It’s only seven in the morning, some people have been here since the day before and we look totally unprepared as people roll up in campervans or grab their fold out chairs and begin to cook bacon sandwiches on portable stoves. The pair of us only have jumpers to sit on and some gone off Pringles.

For most of the people here, space shuttle launches have been a main part of their life, the staff in Wallgreens across the road have a certain sombreness to them but keep a cheerful face as they serve people buying STS 135 t-shirts by the dozen and an insane amount of ice cold coffee.

Others like myself have always intended to come and witness one of the most amazing pieces of scientific history. Today is our last chance and there are strong levels of anticipation amongst us, everyone is whooping and cheering, listening to NASA radio. Claps are heard as they give the final go ahead for launch.

The atmosphere is electric and everyone is so lovely to each other sharing food and spare camping chairs, swapping thoughts and stories about the last mission. The southern hospitality obviously spreads all the way down past the concrete city of Orlando, all the way to the space coast.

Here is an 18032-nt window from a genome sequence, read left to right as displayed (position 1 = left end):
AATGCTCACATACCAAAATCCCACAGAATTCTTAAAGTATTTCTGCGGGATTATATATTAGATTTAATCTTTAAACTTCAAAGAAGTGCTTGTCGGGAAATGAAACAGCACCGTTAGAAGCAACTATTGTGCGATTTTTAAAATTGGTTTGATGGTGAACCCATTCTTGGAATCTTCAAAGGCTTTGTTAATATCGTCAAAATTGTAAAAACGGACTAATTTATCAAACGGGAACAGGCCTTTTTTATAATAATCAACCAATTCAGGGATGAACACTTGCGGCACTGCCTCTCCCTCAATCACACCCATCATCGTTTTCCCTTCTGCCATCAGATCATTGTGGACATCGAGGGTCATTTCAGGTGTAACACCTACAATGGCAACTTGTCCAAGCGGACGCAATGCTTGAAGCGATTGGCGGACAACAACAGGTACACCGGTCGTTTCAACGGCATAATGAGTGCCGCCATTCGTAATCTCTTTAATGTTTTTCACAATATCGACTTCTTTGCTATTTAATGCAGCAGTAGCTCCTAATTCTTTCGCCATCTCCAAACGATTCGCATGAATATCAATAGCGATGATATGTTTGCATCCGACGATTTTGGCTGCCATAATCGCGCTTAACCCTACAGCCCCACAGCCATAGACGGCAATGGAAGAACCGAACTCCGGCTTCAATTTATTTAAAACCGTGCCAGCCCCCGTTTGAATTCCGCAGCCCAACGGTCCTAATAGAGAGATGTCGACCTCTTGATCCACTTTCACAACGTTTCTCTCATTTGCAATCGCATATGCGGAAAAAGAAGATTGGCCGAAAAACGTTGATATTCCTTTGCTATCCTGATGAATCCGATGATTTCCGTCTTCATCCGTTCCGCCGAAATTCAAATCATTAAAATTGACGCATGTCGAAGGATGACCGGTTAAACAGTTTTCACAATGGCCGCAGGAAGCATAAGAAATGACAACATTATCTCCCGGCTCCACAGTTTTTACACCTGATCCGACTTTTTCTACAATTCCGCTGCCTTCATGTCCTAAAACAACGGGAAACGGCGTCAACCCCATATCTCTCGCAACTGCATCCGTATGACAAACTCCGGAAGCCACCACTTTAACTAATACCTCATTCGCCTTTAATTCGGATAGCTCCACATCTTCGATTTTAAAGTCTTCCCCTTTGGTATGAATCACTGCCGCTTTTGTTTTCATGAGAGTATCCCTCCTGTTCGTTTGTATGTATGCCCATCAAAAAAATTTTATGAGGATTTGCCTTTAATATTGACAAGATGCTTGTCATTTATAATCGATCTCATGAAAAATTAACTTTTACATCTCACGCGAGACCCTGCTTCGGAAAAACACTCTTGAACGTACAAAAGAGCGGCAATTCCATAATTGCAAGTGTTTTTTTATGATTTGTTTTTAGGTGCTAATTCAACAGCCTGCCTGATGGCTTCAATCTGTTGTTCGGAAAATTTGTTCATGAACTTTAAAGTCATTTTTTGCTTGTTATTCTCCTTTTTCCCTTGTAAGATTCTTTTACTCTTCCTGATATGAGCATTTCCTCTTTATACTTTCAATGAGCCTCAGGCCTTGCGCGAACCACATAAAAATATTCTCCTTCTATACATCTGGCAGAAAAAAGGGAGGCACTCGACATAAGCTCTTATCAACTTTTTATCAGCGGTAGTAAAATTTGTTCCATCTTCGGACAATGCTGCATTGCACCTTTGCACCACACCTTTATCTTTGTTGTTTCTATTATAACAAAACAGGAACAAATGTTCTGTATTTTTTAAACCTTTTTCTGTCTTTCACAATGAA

Those last five minutes seem to last forever, the past three days have been so stressful that as the crowd start to count down 10…..9…. I can’t help feel relieved and of course extremely emotional…..6….5…..4….3…..2….1… Suddenly, the bursting yellow flames of the burners appear in the distance and the giant mega tonne shuttle lifts off. People are fist pumping, whooping and cheering as the rocket speeds into the sky. It’s hard to remember that there are four people inside, their bodies being pushed to the limit as they speed off high up in the air towards the international space station 50 miles above the air.